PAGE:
Bank of America Is Trying to Rein in Executive Compensation Spending
No legal changes have occurred in response to the investigation but Bank of America executives are certainly under a microscope and under pressure to appear more frugal.
A CNBC on-air report titled, “BofA Plans to Sell Three Corporate Jets, Apartment,” reports that Bank of America has decided to sell three of its eight corporate jets, as well as a helicopter from Merrill Lynch and one of its two corporate apartments in New York City. How big of a cost savings is this? It’s hard to say exactly, but the article goes on to say that the jets cost $10,000 an hour to operate and are worth between $45 to $50 million a piece.
Also, according to an AP article titled, “BofA's Lewis, Other Top Execs Take No Bonus in '08,” Lewis’s total executive compensation dropped 56 percent from $20.4 million in 2007 to $9 million in 2008. And, he allowed no Bank of America executives, including himself, to get executive bonuses this year because their 2008 results didn’t meet his expectations.
Finally, Lewis has also described the additional $20 billion in Federal TARP money Bank of America received to help buy Merrill Lynch a “tactical mistake,” according to a Tampa Bay Business Journal article titled, “BofA's Lewis: Merrill TARP Funds a 'Tactical Mistake.” He says he wished he had asked for only $10 billion because the higher, $20 billion figure damaged investor confidence. He now plans to stay at Bank of America until every dollar of federal bailout money is paid back.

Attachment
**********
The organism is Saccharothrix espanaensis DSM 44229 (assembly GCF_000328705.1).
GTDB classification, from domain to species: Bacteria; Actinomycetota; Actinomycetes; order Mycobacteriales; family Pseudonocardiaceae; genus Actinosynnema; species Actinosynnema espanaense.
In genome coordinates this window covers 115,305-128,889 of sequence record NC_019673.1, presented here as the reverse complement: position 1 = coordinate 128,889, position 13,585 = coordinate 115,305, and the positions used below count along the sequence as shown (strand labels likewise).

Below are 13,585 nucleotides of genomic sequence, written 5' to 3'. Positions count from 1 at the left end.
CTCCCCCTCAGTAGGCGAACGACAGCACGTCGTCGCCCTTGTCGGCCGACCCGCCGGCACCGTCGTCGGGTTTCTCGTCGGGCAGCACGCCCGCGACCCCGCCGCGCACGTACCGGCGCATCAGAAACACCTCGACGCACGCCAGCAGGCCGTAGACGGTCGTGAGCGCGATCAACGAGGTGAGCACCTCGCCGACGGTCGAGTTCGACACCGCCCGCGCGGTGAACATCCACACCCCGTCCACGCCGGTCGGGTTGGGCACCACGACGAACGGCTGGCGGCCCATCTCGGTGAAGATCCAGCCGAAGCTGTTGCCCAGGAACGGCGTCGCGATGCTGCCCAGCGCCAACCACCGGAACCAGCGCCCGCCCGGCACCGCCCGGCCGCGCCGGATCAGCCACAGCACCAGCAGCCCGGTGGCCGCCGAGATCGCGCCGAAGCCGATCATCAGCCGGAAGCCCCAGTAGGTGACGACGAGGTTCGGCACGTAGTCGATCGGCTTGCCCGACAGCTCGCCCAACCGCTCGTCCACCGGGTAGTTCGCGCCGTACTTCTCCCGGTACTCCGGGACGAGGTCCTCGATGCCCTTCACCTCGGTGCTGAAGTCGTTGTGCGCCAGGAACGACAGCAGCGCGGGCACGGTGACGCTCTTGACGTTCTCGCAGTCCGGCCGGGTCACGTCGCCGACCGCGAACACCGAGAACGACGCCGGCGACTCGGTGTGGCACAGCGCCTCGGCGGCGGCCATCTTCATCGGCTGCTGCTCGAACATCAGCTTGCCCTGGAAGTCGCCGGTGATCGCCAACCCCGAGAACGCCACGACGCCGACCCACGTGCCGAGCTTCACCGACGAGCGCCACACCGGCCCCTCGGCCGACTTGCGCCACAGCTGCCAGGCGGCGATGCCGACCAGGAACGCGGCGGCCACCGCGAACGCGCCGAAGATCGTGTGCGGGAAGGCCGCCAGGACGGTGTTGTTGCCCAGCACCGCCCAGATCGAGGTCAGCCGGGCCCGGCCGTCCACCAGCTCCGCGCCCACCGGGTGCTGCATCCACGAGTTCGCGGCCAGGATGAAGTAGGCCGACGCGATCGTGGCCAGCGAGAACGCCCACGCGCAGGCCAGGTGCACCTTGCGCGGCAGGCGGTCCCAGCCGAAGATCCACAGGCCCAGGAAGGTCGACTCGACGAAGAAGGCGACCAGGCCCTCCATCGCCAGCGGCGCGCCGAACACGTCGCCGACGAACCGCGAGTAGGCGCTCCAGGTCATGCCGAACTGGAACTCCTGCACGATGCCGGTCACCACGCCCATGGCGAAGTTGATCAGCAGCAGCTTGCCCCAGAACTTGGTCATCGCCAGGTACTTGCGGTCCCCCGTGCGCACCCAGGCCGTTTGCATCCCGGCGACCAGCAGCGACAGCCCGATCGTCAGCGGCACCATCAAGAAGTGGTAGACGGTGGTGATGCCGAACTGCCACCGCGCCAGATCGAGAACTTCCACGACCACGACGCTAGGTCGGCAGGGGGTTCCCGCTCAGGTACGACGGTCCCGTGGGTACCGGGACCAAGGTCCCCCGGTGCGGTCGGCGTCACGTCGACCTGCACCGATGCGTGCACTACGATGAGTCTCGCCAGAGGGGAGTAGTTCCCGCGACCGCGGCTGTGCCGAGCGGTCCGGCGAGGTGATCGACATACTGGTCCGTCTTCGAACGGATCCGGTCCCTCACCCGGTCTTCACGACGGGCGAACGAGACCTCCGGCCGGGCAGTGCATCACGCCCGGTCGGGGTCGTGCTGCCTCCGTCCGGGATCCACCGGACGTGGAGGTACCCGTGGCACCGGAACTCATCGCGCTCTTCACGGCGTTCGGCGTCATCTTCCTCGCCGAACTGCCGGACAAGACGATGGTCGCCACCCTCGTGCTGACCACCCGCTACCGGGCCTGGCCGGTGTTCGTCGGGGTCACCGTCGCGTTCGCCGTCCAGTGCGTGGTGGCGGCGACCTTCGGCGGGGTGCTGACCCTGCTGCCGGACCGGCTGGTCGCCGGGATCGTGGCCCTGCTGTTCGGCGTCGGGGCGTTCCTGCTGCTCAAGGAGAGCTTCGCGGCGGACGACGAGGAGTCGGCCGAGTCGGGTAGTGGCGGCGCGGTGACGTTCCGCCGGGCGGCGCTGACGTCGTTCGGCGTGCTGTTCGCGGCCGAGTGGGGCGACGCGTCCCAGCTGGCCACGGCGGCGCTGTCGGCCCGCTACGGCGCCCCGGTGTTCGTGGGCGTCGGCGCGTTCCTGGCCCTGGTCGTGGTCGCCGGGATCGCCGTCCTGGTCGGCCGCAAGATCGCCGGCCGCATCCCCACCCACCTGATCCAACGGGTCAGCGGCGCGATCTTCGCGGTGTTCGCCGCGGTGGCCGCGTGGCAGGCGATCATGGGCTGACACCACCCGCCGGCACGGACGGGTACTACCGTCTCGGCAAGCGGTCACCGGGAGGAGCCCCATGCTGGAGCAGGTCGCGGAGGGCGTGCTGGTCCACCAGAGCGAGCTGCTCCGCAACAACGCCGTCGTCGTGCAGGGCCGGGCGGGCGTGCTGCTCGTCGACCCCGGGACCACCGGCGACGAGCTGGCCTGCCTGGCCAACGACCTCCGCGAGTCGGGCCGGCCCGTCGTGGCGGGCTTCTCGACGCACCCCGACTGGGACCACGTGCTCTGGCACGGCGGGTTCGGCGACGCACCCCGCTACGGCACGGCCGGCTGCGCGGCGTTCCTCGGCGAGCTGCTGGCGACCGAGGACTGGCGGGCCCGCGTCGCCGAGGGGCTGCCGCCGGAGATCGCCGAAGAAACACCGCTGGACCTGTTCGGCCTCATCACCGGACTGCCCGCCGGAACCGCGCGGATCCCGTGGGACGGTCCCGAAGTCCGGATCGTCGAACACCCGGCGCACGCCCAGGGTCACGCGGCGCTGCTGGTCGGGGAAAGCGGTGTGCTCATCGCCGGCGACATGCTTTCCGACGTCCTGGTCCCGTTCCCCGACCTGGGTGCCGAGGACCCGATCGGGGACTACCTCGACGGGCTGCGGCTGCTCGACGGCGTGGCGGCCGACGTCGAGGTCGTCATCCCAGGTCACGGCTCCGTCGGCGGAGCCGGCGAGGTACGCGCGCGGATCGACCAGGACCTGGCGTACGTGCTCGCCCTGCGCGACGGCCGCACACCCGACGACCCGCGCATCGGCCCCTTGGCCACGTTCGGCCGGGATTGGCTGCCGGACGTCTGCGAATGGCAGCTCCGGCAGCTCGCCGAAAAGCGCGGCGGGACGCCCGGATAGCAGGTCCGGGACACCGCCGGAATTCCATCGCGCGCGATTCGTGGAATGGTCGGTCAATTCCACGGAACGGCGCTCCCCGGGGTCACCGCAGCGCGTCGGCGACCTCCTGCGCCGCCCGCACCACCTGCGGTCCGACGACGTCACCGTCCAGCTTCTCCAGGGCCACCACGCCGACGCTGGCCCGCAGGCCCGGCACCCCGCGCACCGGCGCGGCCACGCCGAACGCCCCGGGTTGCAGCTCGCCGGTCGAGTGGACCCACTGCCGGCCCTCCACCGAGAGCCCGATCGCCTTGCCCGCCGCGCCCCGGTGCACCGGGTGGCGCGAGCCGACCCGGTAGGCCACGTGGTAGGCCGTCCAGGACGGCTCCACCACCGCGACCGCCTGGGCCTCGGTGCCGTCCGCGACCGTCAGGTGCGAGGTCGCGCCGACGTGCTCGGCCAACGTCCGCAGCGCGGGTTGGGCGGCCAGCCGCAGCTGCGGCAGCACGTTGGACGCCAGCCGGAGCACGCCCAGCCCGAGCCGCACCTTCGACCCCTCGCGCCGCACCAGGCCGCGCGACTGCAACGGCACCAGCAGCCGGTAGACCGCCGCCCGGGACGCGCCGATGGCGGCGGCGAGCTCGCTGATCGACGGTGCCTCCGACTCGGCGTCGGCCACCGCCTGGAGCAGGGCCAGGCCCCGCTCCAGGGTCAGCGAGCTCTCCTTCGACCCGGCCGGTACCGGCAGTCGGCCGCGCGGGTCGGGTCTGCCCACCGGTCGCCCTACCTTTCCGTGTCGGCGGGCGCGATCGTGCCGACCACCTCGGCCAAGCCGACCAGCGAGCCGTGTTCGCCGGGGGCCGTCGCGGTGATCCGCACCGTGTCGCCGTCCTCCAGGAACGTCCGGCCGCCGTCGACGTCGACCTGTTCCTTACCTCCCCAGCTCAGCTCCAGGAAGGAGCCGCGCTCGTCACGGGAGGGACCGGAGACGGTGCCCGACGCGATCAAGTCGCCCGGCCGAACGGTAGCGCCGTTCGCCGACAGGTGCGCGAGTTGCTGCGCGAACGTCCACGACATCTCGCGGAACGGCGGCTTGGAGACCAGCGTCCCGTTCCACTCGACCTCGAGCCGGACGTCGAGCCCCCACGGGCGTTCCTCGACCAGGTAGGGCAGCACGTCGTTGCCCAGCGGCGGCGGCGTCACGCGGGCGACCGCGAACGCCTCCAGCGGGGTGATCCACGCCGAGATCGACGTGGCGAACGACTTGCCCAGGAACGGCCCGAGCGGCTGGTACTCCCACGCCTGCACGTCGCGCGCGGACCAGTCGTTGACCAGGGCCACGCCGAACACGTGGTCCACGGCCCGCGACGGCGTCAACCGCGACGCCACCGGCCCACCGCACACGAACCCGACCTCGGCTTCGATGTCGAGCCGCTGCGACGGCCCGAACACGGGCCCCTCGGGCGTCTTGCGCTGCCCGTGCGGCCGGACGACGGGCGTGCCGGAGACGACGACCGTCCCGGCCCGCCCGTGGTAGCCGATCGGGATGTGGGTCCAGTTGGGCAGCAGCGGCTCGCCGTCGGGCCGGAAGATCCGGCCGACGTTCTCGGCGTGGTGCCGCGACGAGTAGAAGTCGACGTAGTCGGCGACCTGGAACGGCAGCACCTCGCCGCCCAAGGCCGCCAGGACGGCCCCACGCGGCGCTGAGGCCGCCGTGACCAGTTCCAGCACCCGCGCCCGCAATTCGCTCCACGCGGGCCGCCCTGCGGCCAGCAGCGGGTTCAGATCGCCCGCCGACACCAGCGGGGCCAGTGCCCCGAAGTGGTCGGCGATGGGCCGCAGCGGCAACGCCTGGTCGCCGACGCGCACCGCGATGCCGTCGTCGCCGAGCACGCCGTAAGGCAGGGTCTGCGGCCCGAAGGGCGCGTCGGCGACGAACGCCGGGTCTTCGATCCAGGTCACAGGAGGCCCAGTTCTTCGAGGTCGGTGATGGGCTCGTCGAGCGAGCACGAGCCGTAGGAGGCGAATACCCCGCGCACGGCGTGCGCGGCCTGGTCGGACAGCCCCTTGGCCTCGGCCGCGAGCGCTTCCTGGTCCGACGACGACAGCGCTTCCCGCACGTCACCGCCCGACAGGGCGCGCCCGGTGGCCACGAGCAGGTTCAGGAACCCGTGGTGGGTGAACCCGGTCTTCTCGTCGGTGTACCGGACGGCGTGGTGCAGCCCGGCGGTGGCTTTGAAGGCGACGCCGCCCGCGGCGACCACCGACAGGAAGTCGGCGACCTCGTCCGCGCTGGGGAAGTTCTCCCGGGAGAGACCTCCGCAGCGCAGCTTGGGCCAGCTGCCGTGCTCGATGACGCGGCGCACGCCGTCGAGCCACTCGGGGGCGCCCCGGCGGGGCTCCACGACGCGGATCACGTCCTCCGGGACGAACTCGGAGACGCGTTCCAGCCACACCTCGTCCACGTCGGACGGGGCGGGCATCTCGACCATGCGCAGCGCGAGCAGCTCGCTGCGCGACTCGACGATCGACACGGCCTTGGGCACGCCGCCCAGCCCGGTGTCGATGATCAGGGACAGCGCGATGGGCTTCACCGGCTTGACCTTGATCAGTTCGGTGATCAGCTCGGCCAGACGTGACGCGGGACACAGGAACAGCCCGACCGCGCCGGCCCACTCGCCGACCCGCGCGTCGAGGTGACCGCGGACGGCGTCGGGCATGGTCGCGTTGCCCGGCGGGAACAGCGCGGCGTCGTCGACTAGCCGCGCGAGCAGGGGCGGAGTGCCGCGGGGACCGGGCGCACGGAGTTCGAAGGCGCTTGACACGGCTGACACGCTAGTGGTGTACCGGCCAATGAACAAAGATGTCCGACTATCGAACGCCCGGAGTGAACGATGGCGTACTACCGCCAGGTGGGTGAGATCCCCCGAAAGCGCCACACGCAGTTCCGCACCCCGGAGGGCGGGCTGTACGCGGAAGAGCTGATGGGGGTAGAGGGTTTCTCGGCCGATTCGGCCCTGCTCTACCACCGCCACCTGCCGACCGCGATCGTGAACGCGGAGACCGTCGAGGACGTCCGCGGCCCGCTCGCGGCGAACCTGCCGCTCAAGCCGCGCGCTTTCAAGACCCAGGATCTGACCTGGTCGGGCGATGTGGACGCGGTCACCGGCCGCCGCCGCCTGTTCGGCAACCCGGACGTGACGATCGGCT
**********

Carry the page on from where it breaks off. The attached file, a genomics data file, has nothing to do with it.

Not everyone likes his desire to linger, though. According to a CNN article, “Unions' Investment Group Faces Tall Task In Opposing BofA's Lewis,” CtW Investment Group, which manages investments for seven different labor unions, called just last week for Ken Lewis to be removed. They’re investors in Bank of America and they believe the Bank of America-Merrill Lynch merger was too risky.
Inequity of Excessive Executive Compensation Still Lingers